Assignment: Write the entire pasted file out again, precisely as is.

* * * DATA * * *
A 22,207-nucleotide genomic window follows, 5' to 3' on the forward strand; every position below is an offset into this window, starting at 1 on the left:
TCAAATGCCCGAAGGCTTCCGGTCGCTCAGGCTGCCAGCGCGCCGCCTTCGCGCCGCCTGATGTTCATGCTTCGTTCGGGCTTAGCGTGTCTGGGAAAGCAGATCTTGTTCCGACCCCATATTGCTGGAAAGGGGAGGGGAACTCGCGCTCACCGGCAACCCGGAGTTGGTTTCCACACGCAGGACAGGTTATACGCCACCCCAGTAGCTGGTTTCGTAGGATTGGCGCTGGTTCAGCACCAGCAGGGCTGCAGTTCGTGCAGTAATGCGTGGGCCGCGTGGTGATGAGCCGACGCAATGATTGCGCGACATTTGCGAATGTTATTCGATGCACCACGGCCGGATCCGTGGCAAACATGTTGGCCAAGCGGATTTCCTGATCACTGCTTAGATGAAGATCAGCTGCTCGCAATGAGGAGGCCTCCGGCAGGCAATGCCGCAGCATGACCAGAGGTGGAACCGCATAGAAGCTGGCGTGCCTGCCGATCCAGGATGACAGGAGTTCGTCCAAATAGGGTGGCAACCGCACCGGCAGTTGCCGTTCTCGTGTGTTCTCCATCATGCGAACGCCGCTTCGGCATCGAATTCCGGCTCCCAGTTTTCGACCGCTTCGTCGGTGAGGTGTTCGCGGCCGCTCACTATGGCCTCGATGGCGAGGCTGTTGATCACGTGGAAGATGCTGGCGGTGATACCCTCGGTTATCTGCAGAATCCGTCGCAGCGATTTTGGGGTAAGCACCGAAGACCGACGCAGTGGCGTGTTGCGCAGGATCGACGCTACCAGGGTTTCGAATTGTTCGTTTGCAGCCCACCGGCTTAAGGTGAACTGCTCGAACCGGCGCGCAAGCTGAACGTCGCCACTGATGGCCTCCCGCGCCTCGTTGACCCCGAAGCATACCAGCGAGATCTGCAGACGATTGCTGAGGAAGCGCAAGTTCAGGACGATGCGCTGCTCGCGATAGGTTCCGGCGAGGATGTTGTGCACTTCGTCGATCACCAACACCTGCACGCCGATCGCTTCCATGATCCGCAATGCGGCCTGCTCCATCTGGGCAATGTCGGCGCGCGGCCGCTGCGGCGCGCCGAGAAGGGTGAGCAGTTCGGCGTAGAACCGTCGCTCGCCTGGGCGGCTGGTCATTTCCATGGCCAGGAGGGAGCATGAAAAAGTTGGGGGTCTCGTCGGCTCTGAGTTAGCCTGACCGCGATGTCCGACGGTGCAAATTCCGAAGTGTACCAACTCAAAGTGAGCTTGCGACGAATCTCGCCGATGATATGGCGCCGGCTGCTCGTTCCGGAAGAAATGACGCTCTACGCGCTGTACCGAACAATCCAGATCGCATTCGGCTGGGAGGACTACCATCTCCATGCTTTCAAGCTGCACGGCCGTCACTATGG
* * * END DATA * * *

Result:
A 22,207-nucleotide genomic window follows, 5' to 3' on the forward strand; every position below is an offset into this window, starting at 1 on the left:
TCAAATGCCCGAAGGCTTCCGGTCGCTCAGGCTGCCAGCGCGCCGCCTTCGCGCCGCCTGATGTTCATGCTTCGTTCGGGCTTAGCGTGTCTGGGAAAGCAGATCTTGTTCCGACCCCATATTGCTGGAAAGGGGAGGGGAACTCGCGCTCACCGGCAACCCGGAGTTGGTTTCCACACGCAGGACAGGTTATACGCCACCCCAGTAGCTGGTTTCGTAGGATTGGCGCTGGTTCAGCACCAGCAGGGCTGCAGTTCGTGCAGTAATGCGTGGGCCGCGTGGTGATGAGCCGACGCAATGATTGCGCGACATTTGCGAATGTTATTCGATGCACCACGGCCGGATCCGTGGCAAACATGTTGGCCAAGCGGATTTCCTGATCACTGCTTAGATGAAGATCAGCTGCTCGCAATGAGGAGGCCTCCGGCAGGCAATGCCGCAGCATGACCAGAGGTGGAACCGCATAGAAGCTGGCGTGCCTGCCGATCCAGGATGACAGGAGTTCGTCCAAATAGGGTGGCAACCGCACCGGCAGTTGCCGTTCTCGTGTGTTCTCCATCATGCGAACGCCGCTTCGGCATCGAATTCCGGCTCCCAGTTTTCGACCGCTTCGTCGGTGAGGTGTTCGCGGCCGCTCACTATGGCCTCGATGGCGAGGCTGTTGATCACGTGGAAGATGCTGGCGGTGATACCCTCGGTTATCTGCAGAATCCGTCGCAGCGATTTTGGGGTAAGCACCGAAGACCGACGCAGTGGCGTGTTGCGCAGGATCGACGCTACCAGGGTTTCGAATTGTTCGTTTGCAGCCCACCGGCTTAAGGTGAACTGCTCGAACCGGCGCGCAAGCTGAACGTCGCCACTGATGGCCTCCCGCGCCTCGTTGACCCCGAAGCATACCAGCGAGATCTGCAGACGATTGCTGAGGAAGCGCAAGTTCAGGACGATGCGCTGCTCGCGATAGGTTCCGGCGAGGATGTTGTGCACTTCGTCGATCACCAACACCTGCACGCCGATCGCTTCCATGATCCGCAATGCGGCCTGCTCCATCTGGGCAATGTCGGCGCGCGGCCGCTGCGGCGCGCCGAGAAGGGTGAGCAGTTCGGCGTAGAACCGTCGCTCGCCTGGGCGGCTGGTCATTTCCATGGCCAGGAGGGAGCATGAAAAAGTTGGGGGTCTCGTCGGCTCTGAGTTAGCCTGACCGCGATGTCCGACGGTGCAAATTCCGAAGTGTACCAACTCAAAGTGAGCTTGCGACGAATCTCGCCGATGATATGGCGCCGGCTGCTCGTTCCGGAAGAAATGACGCTCTACGCGCTGTACCGAACAATCCAGATCGCATTCGGCTGGGAGGACTACCATCTCCATGCTTTCAAGCTGCACGGCCGTCACTATGG